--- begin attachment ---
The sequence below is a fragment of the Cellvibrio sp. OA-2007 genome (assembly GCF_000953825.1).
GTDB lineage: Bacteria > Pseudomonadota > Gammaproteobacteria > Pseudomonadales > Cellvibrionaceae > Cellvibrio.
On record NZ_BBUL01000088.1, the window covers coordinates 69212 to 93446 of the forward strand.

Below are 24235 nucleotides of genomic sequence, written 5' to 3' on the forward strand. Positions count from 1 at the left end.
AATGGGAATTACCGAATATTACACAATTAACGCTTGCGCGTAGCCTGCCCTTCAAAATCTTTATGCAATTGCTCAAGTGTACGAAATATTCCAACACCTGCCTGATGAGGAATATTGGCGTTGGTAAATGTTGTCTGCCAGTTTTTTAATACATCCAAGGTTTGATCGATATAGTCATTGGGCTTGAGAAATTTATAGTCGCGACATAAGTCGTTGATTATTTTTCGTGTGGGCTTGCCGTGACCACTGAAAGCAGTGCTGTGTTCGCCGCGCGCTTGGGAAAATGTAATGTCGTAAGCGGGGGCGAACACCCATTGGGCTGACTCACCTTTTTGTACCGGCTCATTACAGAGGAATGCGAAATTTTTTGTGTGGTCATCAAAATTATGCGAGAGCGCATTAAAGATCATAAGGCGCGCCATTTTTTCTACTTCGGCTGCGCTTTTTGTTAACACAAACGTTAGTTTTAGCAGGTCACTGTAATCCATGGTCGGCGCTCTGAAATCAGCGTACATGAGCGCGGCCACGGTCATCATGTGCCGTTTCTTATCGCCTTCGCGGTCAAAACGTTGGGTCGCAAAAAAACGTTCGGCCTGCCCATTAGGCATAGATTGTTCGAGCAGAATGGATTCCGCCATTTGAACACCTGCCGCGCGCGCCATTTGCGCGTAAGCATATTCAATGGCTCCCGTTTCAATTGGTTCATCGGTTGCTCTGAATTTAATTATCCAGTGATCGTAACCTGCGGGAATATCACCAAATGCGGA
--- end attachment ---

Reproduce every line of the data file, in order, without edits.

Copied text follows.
The sequence below is a fragment of the Cellvibrio sp. OA-2007 genome (assembly GCF_000953825.1).
GTDB lineage: Bacteria > Pseudomonadota > Gammaproteobacteria > Pseudomonadales > Cellvibrionaceae > Cellvibrio.
On record NZ_BBUL01000088.1, the window covers coordinates 69212 to 93446 of the forward strand.

Below are 24235 nucleotides of genomic sequence, written 5' to 3' on the forward strand. Positions count from 1 at the left end.
AATGGGAATTACCGAATATTACACAATTAACGCTTGCGCGTAGCCTGCCCTTCAAAATCTTTATGCAATTGCTCAAGTGTACGAAATATTCCAACACCTGCCTGATGAGGAATATTGGCGTTGGTAAATGTTGTCTGCCAGTTTTTTAATACATCCAAGGTTTGATCGATATAGTCATTGGGCTTGAGAAATTTATAGTCGCGACATAAGTCGTTGATTATTTTTCGTGTGGGCTTGCCGTGACCACTGAAAGCAGTGCTGTGTTCGCCGCGCGCTTGGGAAAATGTAATGTCGTAAGCGGGGGCGAACACCCATTGGGCTGACTCACCTTTTTGTACCGGCTCATTACAGAGGAATGCGAAATTTTTTGTGTGGTCATCAAAATTATGCGAGAGCGCATTAAAGATCATAAGGCGCGCCATTTTTTCTACTTCGGCTGCGCTTTTTGTTAACACAAACGTTAGTTTTAGCAGGTCACTGTAATCCATGGTCGGCGCTCTGAAATCAGCGTACATGAGCGCGGCCACGGTCATCATGTGCCGTTTCTTATCGCCTTCGCGGTCAAAACGTTGGGTCGCAAAAAAACGTTCGGCCTGCCCATTAGGCATAGATTGTTCGAGCAGAATGGATTCCGCCATTTGAACACCTGCCGCGCGCGCCATTTGCGCGTAAGCATATTCAATGGCTCCCGTTTCAATTGGTTCATCGGTTGCTCTGAATTTAATTATCCAGTGATCGTAACCTGCGGGAATATCACCAAATGCGGA